Published: Mon, April 24, 2017
Business | By Max Garcia

Kuwait says expects extension of OPEC, non-OPEC oil deal

Since a trough in May 27, 2016, US producers had added 372 oil rigs, a rise of 118 percent, Goldman Sachs said in a note.

"Russia is on board preliminarily ..."

"OPEC is like a magician waving his hands and trying to pull the rabbit out the hat, but still the rabbit isn't there", said Eugen Weinberg, Commerzbank's head of commodities research in Frankfurt.

His Kuwaiti counterpart, Essam al-Marzouq, said he expected the agreement to be extended.

The price of Brent crude has increased since OPEC and non-OPEC members agreed to reduce output, and it now trades at $53.05, after selling for as low as $27.

Investors are also monitoring whether the Organization of the Petroleum Exporting Countries will extend ongoing production cuts into the second-half of 2017, a move which could offset rising us output. The U.S. inventory data released the same day was "in line with expectations", and the slide accelerated as prices traded through their 50- and 100-day moving averages, the bank said.

While inventories held at sea and in producer countries have dropped, they remain stubbornly high in consumer regions, particularly in Asia and the United States.

Falih, whose country is the world's largest exporter, said at an energy forum in Abu Dhabi that there was a sort of "initial agreement" on the need to extend the deal after talks in Kuwait last month.

The high supplies are in part a result of other producers, who haven't agreed to cut output, increasing exports.

"We all joined - non-Opec joined with Opec - to solve a problem and in our opinion the problem is not fully solved", Mr Al Rumhy said.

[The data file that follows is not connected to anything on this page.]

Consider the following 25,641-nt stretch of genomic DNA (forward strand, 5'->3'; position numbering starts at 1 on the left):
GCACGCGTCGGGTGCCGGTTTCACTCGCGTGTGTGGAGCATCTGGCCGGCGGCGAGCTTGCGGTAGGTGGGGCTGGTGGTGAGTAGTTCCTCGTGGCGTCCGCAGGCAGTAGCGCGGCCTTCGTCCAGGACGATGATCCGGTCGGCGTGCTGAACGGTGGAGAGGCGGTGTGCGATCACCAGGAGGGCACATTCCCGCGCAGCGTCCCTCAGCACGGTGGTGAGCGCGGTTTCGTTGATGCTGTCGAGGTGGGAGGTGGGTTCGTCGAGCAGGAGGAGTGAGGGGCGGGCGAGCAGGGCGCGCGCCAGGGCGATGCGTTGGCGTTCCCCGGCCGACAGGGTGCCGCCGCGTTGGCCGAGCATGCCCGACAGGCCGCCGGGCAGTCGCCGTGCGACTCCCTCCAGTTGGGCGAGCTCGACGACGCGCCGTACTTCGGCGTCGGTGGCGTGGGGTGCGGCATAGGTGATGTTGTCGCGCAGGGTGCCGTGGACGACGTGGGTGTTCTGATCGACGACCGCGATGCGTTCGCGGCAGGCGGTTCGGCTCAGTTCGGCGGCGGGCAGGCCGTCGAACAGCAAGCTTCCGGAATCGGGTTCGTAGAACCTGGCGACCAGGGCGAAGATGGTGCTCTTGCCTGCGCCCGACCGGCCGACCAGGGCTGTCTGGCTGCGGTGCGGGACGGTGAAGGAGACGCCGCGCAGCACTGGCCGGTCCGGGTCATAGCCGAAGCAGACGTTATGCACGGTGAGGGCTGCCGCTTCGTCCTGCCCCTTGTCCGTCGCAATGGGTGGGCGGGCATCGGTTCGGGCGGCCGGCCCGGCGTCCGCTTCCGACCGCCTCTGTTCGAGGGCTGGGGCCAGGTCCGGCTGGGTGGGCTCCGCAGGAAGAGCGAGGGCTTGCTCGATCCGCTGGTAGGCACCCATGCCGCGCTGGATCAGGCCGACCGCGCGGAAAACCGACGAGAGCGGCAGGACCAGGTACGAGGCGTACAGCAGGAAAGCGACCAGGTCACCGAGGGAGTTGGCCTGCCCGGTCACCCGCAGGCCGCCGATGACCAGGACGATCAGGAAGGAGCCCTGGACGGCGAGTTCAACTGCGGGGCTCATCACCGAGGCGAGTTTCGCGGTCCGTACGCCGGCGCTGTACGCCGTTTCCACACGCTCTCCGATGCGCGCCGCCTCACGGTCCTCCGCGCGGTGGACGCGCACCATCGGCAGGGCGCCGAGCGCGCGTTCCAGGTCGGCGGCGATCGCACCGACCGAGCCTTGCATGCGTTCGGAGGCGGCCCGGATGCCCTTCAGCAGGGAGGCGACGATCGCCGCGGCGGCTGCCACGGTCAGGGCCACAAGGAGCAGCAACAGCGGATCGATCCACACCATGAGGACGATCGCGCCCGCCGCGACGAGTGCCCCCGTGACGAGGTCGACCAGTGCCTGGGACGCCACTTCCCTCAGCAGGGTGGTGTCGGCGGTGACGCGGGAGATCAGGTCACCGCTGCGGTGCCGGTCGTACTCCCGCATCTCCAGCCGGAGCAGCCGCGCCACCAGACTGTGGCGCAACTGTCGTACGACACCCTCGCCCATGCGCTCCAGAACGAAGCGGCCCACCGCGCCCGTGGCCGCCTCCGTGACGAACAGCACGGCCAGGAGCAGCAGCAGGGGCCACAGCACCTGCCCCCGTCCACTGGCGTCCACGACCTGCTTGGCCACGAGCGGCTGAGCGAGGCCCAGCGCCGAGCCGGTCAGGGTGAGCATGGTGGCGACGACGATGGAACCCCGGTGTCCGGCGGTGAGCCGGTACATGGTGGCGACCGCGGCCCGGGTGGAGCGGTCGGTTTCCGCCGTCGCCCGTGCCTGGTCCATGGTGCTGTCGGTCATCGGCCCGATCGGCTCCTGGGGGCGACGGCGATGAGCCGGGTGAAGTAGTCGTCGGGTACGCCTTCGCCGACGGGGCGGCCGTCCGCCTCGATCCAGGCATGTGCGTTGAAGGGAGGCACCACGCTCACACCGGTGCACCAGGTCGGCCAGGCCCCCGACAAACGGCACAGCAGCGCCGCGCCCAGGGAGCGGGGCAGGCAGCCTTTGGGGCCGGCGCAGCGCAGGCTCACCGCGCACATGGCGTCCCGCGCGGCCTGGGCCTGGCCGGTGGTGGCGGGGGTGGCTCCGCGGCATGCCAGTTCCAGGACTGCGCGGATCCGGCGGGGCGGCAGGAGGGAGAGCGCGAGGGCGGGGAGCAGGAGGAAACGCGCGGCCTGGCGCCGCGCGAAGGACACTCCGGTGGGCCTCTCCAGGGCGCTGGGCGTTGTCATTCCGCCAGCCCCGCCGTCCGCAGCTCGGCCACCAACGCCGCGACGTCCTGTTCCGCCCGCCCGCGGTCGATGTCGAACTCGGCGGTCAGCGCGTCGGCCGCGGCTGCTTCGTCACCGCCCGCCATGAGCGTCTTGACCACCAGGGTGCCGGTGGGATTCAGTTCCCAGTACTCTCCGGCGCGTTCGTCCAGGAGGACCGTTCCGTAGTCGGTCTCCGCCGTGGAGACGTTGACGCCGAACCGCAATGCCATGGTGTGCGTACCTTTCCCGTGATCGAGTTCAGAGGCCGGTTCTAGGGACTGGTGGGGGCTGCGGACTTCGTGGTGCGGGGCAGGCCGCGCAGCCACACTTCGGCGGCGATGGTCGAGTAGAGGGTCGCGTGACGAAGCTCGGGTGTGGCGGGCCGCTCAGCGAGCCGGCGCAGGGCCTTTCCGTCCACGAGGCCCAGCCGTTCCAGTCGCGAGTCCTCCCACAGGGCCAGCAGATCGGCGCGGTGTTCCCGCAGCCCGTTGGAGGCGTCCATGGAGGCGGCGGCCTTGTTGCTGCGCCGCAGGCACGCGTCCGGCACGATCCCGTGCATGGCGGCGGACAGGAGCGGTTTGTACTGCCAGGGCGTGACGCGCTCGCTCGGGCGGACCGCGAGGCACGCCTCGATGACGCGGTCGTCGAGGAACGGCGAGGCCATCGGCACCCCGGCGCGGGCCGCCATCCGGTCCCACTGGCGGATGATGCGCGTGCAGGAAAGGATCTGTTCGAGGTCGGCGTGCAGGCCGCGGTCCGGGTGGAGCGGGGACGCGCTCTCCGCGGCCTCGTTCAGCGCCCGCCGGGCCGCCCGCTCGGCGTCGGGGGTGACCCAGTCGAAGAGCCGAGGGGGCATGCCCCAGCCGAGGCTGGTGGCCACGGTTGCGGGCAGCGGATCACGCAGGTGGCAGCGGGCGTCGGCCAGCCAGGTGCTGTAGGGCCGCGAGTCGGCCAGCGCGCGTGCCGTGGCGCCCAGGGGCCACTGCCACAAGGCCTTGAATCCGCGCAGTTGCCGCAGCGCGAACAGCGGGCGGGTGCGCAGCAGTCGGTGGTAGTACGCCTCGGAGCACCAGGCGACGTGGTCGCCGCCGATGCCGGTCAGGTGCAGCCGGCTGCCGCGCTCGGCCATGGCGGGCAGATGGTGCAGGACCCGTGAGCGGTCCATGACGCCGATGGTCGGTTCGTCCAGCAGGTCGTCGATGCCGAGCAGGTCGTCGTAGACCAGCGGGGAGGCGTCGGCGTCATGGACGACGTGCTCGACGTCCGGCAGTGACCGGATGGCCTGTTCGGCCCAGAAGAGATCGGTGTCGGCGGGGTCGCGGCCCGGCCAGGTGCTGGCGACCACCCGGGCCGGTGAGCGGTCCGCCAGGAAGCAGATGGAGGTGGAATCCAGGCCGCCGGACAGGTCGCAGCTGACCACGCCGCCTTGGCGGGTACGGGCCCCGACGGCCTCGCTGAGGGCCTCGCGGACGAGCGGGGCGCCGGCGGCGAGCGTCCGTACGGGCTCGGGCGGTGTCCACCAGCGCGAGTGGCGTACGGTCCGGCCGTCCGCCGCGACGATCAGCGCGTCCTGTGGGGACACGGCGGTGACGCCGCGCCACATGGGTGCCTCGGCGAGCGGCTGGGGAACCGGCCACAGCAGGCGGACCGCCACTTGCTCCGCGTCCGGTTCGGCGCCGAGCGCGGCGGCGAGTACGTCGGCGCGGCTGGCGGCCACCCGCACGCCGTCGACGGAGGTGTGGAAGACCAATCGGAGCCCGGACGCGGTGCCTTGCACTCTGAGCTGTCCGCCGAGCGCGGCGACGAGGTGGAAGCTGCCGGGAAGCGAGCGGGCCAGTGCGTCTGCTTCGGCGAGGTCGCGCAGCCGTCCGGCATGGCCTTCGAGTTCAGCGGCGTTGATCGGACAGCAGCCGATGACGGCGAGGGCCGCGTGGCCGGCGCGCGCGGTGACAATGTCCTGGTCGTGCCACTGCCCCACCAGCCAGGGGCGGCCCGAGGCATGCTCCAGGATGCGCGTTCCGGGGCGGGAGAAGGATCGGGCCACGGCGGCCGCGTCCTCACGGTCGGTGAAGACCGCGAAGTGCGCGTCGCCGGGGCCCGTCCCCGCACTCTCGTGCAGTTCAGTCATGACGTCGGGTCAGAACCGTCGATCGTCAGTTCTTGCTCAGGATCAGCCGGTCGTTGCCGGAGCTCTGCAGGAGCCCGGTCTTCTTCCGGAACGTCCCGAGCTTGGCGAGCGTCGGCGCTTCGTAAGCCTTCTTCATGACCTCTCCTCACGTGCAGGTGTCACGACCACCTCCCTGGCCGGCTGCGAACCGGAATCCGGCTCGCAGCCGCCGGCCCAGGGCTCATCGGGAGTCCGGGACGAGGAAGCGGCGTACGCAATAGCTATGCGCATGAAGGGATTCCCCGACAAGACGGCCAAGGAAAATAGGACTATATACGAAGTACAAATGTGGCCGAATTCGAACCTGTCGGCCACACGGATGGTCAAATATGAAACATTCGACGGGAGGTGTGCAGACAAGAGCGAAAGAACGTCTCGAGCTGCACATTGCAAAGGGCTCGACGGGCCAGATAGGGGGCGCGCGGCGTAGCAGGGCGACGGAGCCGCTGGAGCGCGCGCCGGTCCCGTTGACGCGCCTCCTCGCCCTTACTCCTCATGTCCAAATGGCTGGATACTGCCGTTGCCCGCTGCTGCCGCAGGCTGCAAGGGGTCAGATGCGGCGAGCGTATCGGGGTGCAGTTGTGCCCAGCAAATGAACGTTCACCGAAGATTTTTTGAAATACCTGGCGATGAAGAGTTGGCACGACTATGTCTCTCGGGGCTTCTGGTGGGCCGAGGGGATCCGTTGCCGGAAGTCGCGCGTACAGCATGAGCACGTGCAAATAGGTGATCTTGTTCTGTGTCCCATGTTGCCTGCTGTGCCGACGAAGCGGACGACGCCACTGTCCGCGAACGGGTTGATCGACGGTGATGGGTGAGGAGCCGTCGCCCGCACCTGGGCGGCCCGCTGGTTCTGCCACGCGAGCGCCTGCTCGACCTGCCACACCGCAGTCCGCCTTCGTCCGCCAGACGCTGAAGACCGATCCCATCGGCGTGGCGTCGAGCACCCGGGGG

Overall compliance with pledged cutbacks stood at 98 percent in March, a source said. Russian Federation pledged to cut production by 300,000 barrels daily.

One African country has expressed interest in joining, he said, without elaborating.

However, Iraq may seek to be exempt and ask to boost its own output, the leader of the nation's Shi'ite ruling coalition Ammar al-Hakim told Reuters.

Iran's crude oil exports are set to hit a 14-month low in May, suggesting the country is struggling to raise exports after clearing out stocks stored on tankers.

When asked about growing American supply, the UAE energy minister Suhail Al Mazroui said he was in favour of maintaining the current production levels, but added that this would "not be for the advantage of others".

The goal was to reduce bulging global inventories and lift oil prices.

US production, already at its highest since August 2015, looks likely to keep rising. If it continues its output cap, USA shale producers will fill the void.

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